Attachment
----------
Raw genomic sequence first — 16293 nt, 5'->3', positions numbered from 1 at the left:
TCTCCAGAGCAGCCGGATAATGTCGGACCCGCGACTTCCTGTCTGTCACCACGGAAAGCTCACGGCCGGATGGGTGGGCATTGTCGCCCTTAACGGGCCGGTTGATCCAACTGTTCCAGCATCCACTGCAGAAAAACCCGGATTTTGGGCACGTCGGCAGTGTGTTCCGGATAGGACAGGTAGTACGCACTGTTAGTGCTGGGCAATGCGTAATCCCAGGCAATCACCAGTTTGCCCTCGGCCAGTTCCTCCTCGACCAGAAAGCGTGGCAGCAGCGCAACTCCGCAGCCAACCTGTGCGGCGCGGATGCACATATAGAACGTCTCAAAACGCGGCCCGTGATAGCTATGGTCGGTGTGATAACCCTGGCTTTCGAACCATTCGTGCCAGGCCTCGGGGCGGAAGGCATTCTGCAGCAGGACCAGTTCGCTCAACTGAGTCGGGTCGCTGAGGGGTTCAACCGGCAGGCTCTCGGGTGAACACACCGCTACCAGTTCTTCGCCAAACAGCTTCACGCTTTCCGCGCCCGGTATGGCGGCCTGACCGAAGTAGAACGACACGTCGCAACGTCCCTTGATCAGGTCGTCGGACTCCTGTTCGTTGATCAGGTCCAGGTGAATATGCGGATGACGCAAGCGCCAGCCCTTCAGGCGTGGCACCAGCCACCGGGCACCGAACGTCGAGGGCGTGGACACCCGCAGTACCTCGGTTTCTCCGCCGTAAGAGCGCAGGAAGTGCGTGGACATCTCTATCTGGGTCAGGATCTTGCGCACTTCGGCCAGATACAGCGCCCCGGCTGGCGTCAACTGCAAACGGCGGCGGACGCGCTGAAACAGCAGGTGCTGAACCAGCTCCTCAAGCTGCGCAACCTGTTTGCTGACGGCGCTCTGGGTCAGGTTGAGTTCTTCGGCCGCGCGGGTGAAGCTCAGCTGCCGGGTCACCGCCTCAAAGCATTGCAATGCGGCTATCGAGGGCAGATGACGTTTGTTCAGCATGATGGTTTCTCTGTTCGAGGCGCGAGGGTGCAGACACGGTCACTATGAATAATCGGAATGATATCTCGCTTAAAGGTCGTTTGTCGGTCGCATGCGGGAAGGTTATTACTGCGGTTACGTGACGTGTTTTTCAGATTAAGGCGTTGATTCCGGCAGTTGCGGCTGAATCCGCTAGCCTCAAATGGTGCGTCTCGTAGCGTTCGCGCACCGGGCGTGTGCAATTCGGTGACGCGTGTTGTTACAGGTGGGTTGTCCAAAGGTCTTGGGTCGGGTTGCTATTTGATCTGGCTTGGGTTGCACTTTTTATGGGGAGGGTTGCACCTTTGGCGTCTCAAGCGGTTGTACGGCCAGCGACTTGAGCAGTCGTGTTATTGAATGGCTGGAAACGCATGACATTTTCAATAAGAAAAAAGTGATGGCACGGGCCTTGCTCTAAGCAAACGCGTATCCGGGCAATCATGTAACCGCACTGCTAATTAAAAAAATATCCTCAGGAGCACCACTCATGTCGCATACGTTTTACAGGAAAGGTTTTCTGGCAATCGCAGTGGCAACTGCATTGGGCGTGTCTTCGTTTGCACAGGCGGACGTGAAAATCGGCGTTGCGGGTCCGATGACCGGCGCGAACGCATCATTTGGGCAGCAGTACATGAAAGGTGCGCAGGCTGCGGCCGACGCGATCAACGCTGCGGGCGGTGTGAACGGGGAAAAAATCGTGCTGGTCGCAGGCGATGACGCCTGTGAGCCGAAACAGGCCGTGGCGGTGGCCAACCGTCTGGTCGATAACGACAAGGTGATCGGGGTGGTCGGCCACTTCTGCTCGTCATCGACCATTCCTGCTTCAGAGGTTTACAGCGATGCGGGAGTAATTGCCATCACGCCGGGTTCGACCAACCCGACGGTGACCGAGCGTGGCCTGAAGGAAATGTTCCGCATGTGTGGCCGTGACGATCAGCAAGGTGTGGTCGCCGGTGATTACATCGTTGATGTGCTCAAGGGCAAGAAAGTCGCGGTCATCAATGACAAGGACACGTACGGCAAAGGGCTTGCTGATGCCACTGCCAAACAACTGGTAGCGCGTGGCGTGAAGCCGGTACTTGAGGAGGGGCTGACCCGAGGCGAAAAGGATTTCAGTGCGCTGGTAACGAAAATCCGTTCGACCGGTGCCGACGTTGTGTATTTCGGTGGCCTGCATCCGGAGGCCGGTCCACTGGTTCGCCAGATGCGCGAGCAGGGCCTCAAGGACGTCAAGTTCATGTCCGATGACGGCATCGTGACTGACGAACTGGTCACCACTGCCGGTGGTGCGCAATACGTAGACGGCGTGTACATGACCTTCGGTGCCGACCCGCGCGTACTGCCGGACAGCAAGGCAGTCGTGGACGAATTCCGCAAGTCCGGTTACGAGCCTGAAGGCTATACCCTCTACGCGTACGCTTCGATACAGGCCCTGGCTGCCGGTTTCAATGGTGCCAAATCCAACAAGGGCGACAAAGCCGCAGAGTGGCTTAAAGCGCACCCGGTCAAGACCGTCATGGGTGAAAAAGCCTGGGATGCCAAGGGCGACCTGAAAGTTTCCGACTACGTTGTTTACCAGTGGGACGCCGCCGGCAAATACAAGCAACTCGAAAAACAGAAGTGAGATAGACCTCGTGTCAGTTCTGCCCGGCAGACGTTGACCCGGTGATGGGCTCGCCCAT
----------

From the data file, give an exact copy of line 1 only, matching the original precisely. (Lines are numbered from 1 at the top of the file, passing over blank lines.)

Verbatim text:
Raw genomic sequence first — 16293 nt, 5'->3', positions numbered from 1 at the left: